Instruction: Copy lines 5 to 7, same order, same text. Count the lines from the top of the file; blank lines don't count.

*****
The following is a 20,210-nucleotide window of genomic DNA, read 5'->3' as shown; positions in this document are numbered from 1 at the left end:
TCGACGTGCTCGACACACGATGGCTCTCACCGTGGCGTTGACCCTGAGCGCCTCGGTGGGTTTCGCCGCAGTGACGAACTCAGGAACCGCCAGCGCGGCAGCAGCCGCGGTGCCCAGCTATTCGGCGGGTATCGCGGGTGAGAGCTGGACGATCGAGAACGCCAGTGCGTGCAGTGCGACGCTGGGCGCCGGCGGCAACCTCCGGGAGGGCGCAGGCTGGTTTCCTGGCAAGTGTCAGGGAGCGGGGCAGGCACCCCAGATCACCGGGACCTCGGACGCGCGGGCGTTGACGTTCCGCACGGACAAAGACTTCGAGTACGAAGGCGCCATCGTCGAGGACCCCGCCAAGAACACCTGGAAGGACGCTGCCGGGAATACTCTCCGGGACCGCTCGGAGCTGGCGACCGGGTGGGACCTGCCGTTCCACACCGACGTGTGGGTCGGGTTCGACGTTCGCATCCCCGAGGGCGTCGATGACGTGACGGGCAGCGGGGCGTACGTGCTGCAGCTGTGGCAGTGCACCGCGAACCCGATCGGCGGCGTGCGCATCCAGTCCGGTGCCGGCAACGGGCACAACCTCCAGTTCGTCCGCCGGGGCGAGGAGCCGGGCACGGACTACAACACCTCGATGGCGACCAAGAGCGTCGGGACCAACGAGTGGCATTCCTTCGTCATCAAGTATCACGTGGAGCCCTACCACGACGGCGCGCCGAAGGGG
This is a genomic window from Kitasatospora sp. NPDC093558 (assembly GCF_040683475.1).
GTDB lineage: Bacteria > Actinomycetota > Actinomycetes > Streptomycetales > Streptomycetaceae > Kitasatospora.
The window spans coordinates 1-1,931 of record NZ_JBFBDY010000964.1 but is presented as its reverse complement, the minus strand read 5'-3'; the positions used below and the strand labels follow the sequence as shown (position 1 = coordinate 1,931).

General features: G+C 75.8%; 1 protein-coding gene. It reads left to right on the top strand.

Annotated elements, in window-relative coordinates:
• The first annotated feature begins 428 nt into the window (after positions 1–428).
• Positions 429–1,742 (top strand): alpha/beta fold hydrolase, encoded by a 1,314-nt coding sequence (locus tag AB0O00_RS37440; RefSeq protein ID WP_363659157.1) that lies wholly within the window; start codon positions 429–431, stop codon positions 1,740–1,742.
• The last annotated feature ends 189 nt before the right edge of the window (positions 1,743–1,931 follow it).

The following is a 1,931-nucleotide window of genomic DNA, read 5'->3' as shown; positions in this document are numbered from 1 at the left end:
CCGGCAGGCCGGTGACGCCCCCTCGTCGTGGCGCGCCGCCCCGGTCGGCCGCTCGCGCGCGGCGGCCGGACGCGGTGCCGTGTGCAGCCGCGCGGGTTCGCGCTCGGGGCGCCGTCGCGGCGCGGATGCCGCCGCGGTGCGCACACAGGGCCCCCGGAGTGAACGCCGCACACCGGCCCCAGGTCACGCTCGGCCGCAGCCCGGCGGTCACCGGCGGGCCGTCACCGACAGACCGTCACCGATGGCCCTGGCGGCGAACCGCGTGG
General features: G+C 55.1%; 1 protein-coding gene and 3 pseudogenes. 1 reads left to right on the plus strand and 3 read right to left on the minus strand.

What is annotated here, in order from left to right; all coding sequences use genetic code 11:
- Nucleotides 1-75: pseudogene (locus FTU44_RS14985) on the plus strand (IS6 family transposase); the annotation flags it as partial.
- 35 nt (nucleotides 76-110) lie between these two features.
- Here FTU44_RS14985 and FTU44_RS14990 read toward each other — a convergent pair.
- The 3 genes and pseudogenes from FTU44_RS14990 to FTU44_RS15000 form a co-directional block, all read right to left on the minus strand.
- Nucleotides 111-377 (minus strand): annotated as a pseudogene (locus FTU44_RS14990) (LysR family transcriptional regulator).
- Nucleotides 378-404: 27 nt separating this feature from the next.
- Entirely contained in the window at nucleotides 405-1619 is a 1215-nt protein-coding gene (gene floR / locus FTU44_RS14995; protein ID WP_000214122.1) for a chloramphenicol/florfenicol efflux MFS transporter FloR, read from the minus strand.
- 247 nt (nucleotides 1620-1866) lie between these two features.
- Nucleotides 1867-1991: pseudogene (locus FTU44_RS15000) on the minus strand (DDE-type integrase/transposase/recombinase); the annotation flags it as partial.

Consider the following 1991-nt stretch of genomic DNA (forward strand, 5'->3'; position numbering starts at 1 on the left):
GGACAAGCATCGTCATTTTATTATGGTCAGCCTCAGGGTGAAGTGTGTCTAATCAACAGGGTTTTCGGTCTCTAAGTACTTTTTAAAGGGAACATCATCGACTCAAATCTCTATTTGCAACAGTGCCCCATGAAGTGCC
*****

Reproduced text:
The window spans coordinates 1-1,931 of record NZ_JBFBDY010000964.1 but is presented as its reverse complement, the minus strand read 5'-3'; the positions used below and the strand labels follow the sequence as shown (position 1 = coordinate 1,931).

General features: G+C 75.8%; 1 protein-coding gene. It reads left to right on the top strand.

Annotated elements, in window-relative coordinates: